(Photo by Chip Somodevilla/Getty Images)
(Photo by Chip Somodevilla/Getty Images)

Suppose your boss called you into his or her office and told you that your services were no longer needed. That you were being replaced by a computer-controlled robot that could perform your job faster, more accurately, and cheaper than you can.

Don’t let the door hit you on the way out.

According to an Oxford University study some form of automation will replace 47 percent of current jobs within the next 20 years.

So what’s the bright idea to combat this oncoming metallic menace?

Basic Income

Government programs are the most common answer to poverty, or lack of work, homelessness and almost any other problem Americans face. That seems to be the current thought process in the 21st Century.

Look for your nanny to make things all better — with a check.

So along comes the idea of a “basic income” provided by, who else, Uncle Nanny Sam. This basic income would be enough to provide the bare bones minimums to cover life’s little necessities.

The idea has been around for a long time. None other than President Richard Nixon and Martin Luther King floated some trial balloons to see if there was any interest.

The Unintended Consequences of Basic Income

I’m wondering where the money will come from since people will no longer be working— or working very little which results in reduced tax payments.

Seems like they will have to be doing something to make up the difference between their basic income and what they would like to make to live comfortably. So what will that be? Fast food, street sweeping?

Another problem is how to handle a handout because that’s what we’re talking about. Each month you could have a cool $1,000 in your bank account.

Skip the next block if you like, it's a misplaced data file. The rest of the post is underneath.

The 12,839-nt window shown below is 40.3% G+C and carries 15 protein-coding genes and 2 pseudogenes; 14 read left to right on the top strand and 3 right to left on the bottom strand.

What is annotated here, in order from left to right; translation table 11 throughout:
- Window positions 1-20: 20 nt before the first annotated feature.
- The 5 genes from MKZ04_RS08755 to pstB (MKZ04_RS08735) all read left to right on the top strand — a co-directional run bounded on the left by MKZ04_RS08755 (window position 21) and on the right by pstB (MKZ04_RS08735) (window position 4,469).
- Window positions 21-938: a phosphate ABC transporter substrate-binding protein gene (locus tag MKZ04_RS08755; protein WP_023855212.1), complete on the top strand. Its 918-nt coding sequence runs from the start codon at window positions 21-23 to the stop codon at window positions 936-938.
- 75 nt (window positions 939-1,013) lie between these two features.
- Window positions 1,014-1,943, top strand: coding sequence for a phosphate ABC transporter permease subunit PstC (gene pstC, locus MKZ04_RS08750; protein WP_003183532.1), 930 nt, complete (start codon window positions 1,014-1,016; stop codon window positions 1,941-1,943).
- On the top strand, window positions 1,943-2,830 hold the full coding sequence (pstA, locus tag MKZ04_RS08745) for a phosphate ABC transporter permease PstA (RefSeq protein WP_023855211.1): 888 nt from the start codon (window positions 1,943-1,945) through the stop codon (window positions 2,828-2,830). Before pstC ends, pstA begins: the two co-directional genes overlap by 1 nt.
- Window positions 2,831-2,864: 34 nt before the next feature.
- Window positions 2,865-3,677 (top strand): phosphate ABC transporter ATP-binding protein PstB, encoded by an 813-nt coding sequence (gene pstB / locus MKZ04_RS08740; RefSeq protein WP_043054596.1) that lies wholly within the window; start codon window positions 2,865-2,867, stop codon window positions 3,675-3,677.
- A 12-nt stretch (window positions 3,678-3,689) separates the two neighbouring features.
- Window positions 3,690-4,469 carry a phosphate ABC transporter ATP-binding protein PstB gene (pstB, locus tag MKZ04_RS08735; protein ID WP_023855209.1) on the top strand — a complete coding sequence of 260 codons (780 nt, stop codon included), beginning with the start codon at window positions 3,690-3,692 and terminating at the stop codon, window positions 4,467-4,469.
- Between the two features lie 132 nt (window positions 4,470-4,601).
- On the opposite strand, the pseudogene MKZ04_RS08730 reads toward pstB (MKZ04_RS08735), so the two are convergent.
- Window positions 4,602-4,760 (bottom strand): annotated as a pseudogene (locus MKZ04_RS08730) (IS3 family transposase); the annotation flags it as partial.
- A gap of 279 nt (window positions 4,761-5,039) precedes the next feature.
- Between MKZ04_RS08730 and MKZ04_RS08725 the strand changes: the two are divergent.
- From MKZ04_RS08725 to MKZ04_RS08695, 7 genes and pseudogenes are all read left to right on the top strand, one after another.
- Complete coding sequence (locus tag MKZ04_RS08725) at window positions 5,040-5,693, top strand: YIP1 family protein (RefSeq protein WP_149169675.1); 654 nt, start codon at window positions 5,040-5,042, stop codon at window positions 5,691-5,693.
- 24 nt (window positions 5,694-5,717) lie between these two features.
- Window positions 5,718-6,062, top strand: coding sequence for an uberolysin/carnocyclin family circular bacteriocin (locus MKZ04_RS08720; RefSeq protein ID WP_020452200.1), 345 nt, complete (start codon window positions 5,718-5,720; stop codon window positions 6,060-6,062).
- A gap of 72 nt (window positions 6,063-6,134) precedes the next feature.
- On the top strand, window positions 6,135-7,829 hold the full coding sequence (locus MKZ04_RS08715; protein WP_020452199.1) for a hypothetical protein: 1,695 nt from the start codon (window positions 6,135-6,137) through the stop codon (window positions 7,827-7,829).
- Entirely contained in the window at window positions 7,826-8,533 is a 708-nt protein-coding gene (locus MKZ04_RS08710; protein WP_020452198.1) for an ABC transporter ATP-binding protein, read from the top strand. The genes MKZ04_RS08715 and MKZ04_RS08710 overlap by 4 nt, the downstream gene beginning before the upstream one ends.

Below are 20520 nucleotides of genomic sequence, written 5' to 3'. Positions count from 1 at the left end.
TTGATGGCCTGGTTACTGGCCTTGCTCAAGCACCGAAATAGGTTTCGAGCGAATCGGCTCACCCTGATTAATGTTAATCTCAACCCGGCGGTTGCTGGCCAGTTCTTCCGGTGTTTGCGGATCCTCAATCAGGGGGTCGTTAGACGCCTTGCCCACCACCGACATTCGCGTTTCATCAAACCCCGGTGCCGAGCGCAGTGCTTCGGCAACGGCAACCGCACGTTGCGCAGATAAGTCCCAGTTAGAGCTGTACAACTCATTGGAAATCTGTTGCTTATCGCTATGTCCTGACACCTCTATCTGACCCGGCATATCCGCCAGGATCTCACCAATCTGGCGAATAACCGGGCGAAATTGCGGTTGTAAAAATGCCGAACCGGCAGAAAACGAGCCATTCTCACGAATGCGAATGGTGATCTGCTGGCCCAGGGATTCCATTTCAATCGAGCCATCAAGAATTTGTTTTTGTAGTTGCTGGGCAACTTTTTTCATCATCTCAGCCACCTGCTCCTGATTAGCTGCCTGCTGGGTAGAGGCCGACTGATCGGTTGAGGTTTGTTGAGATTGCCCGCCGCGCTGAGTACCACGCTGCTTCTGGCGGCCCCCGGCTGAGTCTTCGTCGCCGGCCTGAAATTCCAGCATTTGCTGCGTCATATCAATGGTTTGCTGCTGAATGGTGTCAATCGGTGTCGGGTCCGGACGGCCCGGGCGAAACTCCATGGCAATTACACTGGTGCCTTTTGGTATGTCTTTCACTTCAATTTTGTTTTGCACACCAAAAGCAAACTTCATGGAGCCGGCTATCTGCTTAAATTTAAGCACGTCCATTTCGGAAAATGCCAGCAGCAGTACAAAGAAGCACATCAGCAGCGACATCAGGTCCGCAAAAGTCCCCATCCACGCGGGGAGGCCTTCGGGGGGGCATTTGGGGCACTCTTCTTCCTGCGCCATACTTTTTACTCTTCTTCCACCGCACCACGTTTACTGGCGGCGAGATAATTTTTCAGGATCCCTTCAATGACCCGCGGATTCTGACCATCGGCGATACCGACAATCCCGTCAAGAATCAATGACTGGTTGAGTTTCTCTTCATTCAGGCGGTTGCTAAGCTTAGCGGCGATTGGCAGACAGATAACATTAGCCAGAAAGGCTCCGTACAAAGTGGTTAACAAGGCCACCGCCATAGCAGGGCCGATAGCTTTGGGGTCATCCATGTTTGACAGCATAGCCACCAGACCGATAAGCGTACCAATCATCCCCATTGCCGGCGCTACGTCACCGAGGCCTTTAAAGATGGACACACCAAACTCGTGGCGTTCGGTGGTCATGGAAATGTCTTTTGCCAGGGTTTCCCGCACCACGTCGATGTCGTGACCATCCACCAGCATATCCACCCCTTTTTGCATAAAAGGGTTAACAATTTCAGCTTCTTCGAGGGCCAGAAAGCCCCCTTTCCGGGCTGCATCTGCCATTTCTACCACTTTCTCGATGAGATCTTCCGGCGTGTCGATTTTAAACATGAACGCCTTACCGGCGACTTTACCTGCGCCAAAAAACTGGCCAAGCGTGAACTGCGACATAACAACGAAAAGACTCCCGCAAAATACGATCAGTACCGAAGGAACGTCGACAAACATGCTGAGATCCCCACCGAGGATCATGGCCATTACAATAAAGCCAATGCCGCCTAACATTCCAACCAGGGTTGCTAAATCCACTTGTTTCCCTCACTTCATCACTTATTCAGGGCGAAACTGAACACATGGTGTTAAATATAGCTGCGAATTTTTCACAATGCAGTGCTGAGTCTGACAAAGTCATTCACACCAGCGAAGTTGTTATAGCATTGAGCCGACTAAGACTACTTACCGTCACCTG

Now you can get some baseball tickets, head down the local casino, load up on beer, and maybe hit a nice restaurant.

Whoops, I forgot about the rent, heat, water, and food.

The money shows up on the 1st and by the 3rd you’re broke again and still living paycheck to paycheck. I’m just more broke than I was.

What did this hypothetical basic income recipient produce? Anything?

Looks like he or she is simply treading the same water while wearing a slightly larger life jacket.

How Basic is Basic?

It costs more to live in San Francisco than it does in Three Forks, Montana. So who gets what for their bare bones necessities?

Do illegals get this money too? Do the husband and wife both get it or is it by household size? The more kids you have the more you get?

That sounds familiar.

Where is the cut-off? How much does your household have to make for you to be ineligible for this windfall?

Is this taxed or just a freebie?

Get rich quick schemes have been around forever. This is the first “get poor quick” idea I’ve seen.

Many people are poor, not because of how much money they make, but how they handle it.

If government would provide some kind of money management help as a condition of receiving your basic income that might afford some help.

Oh wait; there would be a cost in doing that. Never mind.

Free money, despite being a feel good idea, is rarely the answer.

And worst of all, if it’s a complete failure, how do you stop it? How do you tell people the money they counted on each month will no longer be coming?

I don’t think I want to be the one to write that letter.

I think I better get to work learning how to repair robots.

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